A cloud-based media management solution can be less expensive and easier to implement than one might think.
There are many misconceptions about what “the cloud” actually means and it would be a shame for anyone to miss the benefits of managing media in the cloud because of this. Let’s look at the five most common misunderstandings about using the cloud for media management.
The most common misconception is that a media company needs to become an IT company to effectively operate a cloud-based media management solution.
Contrary to popular opinion, a cloud management solution doesn’t take weeks to install, unlike that of a purely on-premise solution. The implementation of a cloud system can be done in stages without large infrastructure changes.
As there are no hardware investments involved in a cloud migration, businesses that use the cloud can be more agile and responsive to change. At the same time, the costs involved with cloud solutions are more measurable, partly because users only pay for what they need.
Also, because such costs are usually in line with growth or a change in the businesses’ needs, they are more manageable, as well as being easier to predict. The elasticity of a cloud infrastructure allows users to keep capacity in line with the actual business requirements, rather than having to plan ahead for an increase in demand. The low cost-of-entry makes a cloud solution a much smaller initial commitment than an on-premise solution. And because there are no major hardware investments, there is less risk of failure.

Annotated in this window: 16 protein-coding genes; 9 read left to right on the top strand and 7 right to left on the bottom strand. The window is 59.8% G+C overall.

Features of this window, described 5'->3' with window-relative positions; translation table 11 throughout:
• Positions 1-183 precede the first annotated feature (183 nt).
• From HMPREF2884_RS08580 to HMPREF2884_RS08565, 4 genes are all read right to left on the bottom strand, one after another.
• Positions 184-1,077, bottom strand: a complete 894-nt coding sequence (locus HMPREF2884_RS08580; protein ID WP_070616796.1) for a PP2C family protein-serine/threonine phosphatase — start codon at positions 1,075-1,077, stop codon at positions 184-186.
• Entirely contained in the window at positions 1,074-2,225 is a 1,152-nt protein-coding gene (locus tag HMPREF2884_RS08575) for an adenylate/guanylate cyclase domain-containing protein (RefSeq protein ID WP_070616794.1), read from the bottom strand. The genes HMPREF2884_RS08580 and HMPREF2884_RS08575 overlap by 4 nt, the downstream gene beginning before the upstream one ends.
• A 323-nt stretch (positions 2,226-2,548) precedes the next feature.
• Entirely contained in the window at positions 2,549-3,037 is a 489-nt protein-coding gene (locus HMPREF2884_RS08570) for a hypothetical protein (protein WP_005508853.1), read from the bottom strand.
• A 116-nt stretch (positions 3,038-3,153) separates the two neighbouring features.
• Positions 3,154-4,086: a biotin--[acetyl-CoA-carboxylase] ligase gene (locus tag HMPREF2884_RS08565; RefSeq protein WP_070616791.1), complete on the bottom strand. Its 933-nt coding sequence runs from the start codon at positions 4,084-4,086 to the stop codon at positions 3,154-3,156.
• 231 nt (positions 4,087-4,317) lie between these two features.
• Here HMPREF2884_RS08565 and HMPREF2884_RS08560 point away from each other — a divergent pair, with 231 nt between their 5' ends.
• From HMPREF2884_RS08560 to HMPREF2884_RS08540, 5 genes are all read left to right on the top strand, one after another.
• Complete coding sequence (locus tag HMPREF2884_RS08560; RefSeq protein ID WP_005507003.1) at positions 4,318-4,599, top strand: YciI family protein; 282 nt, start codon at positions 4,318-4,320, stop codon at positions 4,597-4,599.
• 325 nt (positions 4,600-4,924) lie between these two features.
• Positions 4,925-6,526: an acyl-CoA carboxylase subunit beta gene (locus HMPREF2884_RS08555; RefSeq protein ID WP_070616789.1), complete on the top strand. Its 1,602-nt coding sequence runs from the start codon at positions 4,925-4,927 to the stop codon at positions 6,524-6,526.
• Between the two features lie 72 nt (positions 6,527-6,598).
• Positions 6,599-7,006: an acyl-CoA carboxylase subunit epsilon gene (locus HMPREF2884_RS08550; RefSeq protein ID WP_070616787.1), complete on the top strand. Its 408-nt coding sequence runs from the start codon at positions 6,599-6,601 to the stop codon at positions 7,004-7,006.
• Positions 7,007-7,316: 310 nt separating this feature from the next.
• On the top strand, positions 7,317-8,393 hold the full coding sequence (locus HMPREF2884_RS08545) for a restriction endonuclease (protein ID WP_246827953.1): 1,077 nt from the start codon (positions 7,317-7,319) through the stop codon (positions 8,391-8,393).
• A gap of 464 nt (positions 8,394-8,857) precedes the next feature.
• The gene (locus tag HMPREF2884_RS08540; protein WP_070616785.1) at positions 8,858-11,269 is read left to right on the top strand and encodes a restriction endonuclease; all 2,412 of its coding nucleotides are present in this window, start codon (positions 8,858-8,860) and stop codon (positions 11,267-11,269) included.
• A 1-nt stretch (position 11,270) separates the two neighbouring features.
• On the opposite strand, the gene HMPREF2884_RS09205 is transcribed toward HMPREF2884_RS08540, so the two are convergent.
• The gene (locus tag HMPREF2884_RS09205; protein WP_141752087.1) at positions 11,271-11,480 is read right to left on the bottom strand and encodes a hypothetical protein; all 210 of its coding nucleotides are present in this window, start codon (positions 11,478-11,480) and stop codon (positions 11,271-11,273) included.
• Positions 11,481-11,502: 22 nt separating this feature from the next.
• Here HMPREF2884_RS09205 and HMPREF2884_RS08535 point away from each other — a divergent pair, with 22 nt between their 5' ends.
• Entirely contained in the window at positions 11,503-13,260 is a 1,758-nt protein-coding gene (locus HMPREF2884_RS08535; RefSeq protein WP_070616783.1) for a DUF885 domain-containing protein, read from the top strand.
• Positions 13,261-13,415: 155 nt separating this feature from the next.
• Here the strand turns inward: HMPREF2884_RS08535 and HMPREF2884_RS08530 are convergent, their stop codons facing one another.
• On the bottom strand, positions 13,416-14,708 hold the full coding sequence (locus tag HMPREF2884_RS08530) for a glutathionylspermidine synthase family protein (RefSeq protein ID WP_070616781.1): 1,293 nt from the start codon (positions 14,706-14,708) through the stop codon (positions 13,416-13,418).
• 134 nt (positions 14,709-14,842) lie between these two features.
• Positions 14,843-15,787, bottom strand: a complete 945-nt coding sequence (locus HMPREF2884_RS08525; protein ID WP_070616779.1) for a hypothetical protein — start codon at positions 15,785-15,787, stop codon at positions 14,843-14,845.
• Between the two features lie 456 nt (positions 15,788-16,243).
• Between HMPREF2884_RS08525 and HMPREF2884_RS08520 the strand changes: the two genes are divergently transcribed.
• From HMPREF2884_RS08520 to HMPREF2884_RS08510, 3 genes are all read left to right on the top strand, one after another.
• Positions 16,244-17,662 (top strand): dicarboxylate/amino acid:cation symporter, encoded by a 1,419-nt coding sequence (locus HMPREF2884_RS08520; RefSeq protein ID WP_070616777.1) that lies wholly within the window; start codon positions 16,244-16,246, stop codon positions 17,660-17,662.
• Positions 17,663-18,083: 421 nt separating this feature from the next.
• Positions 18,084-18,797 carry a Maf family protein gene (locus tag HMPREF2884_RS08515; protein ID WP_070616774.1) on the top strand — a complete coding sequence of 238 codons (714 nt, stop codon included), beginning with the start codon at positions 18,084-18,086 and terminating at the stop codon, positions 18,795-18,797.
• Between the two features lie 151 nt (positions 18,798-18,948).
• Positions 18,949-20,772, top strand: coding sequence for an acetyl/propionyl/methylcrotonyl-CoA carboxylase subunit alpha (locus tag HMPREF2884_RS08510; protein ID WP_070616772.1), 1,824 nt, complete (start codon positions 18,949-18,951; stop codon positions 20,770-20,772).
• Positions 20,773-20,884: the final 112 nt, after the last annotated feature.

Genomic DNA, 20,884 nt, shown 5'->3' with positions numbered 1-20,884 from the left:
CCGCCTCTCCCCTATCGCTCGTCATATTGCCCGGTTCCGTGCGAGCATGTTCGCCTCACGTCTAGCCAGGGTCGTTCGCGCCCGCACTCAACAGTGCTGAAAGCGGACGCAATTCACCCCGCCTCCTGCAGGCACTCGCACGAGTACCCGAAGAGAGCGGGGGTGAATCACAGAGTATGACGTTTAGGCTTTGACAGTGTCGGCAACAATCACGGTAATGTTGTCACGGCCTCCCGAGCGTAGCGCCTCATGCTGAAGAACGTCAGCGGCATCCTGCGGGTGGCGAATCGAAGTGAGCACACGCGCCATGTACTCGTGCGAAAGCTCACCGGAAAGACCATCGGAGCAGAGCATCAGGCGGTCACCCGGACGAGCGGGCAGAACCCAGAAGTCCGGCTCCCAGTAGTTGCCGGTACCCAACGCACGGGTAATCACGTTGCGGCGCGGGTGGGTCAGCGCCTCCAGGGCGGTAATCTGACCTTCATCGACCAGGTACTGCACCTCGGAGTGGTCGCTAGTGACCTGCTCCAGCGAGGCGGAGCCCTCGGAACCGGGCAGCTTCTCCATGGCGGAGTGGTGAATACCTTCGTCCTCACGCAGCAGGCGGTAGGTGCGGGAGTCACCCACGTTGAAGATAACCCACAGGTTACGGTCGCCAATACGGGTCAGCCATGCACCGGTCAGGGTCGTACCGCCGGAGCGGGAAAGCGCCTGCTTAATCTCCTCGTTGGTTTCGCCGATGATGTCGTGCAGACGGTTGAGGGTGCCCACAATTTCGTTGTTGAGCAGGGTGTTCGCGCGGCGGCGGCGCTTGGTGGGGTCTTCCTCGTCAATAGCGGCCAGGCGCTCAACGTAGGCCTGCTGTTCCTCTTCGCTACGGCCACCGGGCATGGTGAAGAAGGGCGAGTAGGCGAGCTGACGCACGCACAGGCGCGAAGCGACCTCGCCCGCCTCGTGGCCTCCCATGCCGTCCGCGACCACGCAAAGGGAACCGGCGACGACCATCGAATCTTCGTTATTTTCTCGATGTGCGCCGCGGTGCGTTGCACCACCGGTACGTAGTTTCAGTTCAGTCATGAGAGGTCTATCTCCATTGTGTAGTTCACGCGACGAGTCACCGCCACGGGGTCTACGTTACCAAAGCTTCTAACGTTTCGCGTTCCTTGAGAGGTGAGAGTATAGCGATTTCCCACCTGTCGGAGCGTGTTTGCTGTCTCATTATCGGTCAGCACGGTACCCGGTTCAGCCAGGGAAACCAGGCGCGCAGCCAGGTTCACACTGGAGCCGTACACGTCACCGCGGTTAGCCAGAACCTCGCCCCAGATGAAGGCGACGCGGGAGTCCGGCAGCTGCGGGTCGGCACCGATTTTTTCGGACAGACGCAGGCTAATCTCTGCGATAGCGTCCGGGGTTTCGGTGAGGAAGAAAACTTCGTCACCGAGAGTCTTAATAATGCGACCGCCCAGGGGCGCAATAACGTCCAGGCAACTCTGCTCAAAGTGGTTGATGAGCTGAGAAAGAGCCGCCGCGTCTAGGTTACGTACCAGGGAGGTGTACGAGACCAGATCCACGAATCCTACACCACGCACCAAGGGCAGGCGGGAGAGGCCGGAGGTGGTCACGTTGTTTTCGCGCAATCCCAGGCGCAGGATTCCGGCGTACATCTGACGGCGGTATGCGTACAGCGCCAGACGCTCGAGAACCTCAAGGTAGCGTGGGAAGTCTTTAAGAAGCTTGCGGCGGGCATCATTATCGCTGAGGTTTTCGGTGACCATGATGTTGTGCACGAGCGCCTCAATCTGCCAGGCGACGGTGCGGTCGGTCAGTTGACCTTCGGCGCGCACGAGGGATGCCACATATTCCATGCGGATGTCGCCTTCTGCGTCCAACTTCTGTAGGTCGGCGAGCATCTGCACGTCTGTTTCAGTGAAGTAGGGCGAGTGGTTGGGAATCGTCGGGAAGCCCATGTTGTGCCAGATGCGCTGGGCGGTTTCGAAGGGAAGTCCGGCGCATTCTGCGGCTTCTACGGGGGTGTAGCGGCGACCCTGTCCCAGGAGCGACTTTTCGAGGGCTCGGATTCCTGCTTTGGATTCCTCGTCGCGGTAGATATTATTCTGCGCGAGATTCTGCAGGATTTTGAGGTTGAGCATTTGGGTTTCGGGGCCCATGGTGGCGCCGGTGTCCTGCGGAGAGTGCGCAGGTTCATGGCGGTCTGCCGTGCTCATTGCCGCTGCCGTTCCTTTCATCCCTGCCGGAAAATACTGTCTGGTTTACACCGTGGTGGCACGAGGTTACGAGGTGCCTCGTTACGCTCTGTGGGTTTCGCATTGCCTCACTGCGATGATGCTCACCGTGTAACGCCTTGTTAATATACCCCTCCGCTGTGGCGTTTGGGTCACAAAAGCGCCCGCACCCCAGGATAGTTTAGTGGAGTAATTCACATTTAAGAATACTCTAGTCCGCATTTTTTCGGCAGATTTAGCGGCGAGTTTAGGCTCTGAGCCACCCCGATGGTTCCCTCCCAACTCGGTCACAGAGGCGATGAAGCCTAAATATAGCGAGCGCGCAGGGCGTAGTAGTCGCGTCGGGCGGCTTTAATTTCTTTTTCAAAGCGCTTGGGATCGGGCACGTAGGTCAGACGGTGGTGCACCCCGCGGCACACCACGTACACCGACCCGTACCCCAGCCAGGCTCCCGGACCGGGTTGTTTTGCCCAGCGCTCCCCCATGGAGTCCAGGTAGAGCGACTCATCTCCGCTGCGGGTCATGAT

I need to have a big budget to invest in the cloud
In a survey by data storage provider, Backblaze, 35 percent of respondents said a lack of budget was a concern when they considered migrating to the cloud. The cloud is, in fact, particularly beneficial for those with smaller budgets as users don’t need to guess how much storage or processing power they’re likely to use, they only pay for what they need when they use it.
A cloud-based media management solution need not be expensive or complicated. This Cantemo desktop user interface provides all the tools necessary to handle and move content.
On top of this, media producers with only a limited number of files can start small in the cloud and expand from there. Equally, if a user finds that demand subsides, they can easily scale down again.
Hybrid solutions are even more appropriate in this case, as there is no need to disregard existing investments in on-premise installations. Instead, only the content that needs to reside in the cloud is uploaded, saving expenditure on cloud data storage.
I should only invest in the cloud if I have a big team working on content production collaboratively
It’s true that the cloud does enable global collaboration between teams via easy sharing of content and the ability to exchange low-resolution versions of content, called proxies. But, a cloud solution is also useful because it means users can instantly access content wherever they are in the world. At the same time, users are safe in the knowledge that content is secure and there is no chance of a single physical disaster taking out entire archives of content in one go.
With a cloud-based media management solution, the storage management software runs in multiple locations at once, controlling the transfer of media between each location as and when needed. This is hugely beneficial to organisations with multiple distributed offices. The cloud does enable collaboration on a global scale, but at the same time, it is all about making the entire content production and distribution process one workflow. And that’s a benefit for any team, regardless of size.
The cloud isn’t as secure as on-premise
Nearly 90 percent of concerns around migration from on-premise to cloud functions or storage in the UK is based on data breaches or data loss, according to Computing. Many wrongly believe that the cloud is more hackable and content is not as secure.